A team of UK and Australian astronomers has discovered new, independent evidence that the expansion of the universe is accelerating. Their findings have just appeared in the Monthly Notices of the Royal Astronomical Society. Three years ago, two teams of astronomers rocked the scientific world by finding evidence that the expansion of the universe is accelerating rather than slowing down, as had generally been expected, because of the gravitational attraction between the matter within it. According to these groups, the brightnesses of supernovae (massive exploding stars) they observed in remote galaxies require a universe filled with a strange kind of dark energy that causes it to accelerate increasingly faster into the infinite future. The concept of dark energy was first postulated by Einstein (who called it 'the cosmological constant'). But Einstein later referred to this idea as his greater scientific blunder since it spoilt the simplicity and elegance of his General Theory of Relativity. Since then, the cosmological constant has had a controversial history. The great Cambridge astronomer Sir Arthur Stanley Eddington was convinced of its existence, arguing that the cosmological constant distinguished between the vast size of the observable universe and the tiny scales of subatomic particles. But to most theoretical physicists, the cosmological constant has seemed utterly mysterious and unnecessary, and many have been reluctant to accept the results of the supernovae teams. Now, a team of 27 astronomers led by Professor George Efstathiou of the University of Cambridge has published strong evidence for the existence of dark energy using an entirely different technique. They used the clustering pattern of 250,000 galaxies in a large volume of the universe, surveyed with the Anglo-Australian Telescope at Siding Spring, New South Wales, Australia. By comparing the structure in the universe now, some 15 billion years after the Big Bang, with structure observed in the cosmic microwave background radiation, which preserved information about what the universe was like when it was only 300,000 years old, the Anglo-Australian team could apply a simple geometrical test to elucidate the composition of the universe. Their results show that the universe is full of dark energy, completely consistent with the earlier supernovae results. "It seems that Einstein did not made a blunder after all -- dark energy appears to exist and to dominate over more conventional types of matter" says Professor Efstathiou. "An explanation of the dark energy may involve String Theory, extra dimensions or even what happened before the Big Bang. At present, nobody knows. The ball is now firmly in the theorists court.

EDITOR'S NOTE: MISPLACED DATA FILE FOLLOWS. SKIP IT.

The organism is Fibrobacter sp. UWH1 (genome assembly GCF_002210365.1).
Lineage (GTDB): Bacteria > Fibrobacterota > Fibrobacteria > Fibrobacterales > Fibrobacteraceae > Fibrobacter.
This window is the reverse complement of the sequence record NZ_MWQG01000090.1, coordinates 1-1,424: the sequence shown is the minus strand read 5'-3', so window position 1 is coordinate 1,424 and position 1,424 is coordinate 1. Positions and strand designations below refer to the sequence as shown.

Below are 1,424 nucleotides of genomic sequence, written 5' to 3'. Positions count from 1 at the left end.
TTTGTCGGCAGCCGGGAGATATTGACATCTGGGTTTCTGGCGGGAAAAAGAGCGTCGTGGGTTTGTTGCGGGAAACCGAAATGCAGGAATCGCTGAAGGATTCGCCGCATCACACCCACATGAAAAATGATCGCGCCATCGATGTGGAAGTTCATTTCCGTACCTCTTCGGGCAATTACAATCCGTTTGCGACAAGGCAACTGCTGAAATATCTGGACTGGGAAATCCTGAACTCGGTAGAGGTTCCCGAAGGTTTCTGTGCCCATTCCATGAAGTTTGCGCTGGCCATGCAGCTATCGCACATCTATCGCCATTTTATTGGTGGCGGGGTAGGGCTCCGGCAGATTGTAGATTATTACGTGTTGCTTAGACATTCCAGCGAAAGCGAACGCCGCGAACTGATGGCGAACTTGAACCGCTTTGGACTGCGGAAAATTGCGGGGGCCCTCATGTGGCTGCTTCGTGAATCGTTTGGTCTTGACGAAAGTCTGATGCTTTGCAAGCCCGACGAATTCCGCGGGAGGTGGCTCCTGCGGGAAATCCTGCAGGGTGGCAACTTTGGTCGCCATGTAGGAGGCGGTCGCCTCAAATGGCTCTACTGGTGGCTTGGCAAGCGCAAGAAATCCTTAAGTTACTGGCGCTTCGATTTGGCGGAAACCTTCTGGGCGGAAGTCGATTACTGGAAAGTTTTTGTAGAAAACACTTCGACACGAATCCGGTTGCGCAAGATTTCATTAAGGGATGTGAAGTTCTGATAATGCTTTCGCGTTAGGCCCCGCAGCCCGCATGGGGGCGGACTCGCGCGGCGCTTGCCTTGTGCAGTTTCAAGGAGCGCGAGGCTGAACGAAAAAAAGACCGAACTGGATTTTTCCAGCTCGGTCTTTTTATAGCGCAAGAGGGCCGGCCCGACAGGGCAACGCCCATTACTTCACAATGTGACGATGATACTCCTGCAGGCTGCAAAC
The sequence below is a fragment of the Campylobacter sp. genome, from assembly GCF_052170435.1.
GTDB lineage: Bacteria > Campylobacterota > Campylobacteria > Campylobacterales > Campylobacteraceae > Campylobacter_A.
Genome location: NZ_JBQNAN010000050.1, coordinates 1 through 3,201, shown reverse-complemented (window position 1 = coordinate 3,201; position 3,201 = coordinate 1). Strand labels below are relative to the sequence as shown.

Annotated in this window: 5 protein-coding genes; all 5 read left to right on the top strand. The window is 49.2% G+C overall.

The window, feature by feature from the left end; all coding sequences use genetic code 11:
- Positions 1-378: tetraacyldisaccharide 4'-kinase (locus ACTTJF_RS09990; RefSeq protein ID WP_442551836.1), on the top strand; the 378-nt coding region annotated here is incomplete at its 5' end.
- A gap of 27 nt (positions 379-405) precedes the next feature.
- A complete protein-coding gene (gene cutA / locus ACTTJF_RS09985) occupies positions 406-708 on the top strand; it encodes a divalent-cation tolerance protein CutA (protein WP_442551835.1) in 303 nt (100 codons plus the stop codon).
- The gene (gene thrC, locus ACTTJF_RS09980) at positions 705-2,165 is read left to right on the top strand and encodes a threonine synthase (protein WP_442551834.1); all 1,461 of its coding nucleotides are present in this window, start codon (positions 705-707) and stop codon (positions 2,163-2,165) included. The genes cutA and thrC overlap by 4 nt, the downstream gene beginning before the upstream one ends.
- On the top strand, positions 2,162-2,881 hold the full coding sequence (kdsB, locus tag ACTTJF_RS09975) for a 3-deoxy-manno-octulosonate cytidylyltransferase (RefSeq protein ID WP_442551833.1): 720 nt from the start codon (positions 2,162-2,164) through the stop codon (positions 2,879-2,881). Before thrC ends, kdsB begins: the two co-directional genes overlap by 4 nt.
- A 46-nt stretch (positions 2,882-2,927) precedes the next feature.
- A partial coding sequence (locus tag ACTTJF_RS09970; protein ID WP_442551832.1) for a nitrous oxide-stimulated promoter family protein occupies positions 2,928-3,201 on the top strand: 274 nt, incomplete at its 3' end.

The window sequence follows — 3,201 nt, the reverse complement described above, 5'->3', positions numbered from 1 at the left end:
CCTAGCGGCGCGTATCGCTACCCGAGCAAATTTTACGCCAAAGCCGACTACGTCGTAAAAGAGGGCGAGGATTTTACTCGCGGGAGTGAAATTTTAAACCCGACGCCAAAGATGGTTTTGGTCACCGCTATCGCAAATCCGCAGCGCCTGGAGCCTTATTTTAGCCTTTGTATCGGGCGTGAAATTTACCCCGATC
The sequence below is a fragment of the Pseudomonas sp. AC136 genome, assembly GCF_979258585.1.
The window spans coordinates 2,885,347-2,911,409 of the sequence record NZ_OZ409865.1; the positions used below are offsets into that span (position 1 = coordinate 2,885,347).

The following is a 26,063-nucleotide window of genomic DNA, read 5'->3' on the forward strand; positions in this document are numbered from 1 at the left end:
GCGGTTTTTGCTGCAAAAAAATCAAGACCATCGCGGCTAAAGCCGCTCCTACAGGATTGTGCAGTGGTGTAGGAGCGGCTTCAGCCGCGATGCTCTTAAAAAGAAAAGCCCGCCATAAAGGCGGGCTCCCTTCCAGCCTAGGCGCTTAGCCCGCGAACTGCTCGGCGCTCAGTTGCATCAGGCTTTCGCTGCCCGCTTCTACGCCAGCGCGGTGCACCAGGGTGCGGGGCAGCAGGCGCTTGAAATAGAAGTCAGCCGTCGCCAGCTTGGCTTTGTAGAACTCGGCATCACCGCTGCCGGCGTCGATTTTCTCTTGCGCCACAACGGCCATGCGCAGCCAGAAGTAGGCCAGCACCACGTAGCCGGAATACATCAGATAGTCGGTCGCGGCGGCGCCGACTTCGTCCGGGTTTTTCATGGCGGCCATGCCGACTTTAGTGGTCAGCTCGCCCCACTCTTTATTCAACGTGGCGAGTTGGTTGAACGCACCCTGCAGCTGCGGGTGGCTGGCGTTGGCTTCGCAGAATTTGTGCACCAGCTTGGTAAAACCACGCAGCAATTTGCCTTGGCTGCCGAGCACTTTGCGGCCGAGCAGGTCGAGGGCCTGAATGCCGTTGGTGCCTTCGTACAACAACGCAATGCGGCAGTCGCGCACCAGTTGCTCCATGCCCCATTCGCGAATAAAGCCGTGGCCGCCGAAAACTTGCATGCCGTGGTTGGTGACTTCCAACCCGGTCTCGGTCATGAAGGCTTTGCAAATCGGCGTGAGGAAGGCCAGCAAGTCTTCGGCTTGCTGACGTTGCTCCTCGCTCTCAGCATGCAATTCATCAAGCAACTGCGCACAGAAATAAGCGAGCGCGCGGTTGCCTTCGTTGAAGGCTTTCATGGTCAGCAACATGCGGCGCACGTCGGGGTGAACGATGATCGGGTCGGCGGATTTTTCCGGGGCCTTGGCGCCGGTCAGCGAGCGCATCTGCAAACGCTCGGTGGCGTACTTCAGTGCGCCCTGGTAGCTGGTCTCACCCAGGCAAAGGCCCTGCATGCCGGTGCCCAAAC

It would appear that the Universe is not winding down as expected, but that the Dark Energy proposed by Einstein is fueling a continuous expansion for the infinite future.

52 Ohio scientists back teaching disputed idea

From http://www.dispatch.com/news-story.php?story=dispatch/news/news02/mar02/1158447.html

Saturday, March 23, 2002

David Lore
Dispatch Science Reporter

Ohio State University biochemist Robert DiSilvestro spent little time thinking about evolution -- until recently.

"My kind of research is like that of a lot of scientists, it's not directly related to origins,'' he said yesterday.

"I'm not an evolutionary scientist. Most of us aren't.''

Now, DiSilvestro is a spokesman for 52 Ohio scientists, including 18 from OSU, who this week sent a statement to the State Board of Education endorsing the teaching of "intelligent design'' in high-school science classes.

"Intelligent design'' is the idea that life is too complex to have evolved from strictly naturalistic processes. Advocates say this complexity required an intelligent creator, which may or may not be God.

The signers don't think religion should be taught in science classes, but consider intelligent design to be a scientific alternative to evolution.

Scientists opposed to intelligent design responded that it would amount to religious instruction.

The board by December must decide whether the state's new school science standards should allow intelligent design to be taught along with Darwinian evolution.

Even in the life sciences, most people don't pay much attention to the evolutionary debate, said DiSilvestro, a professor in the OSU Department of Human Nutrition and Food Management.

"Most are busy trying to cure diseases or set up agricultural projects or study ecosystems,'' he said.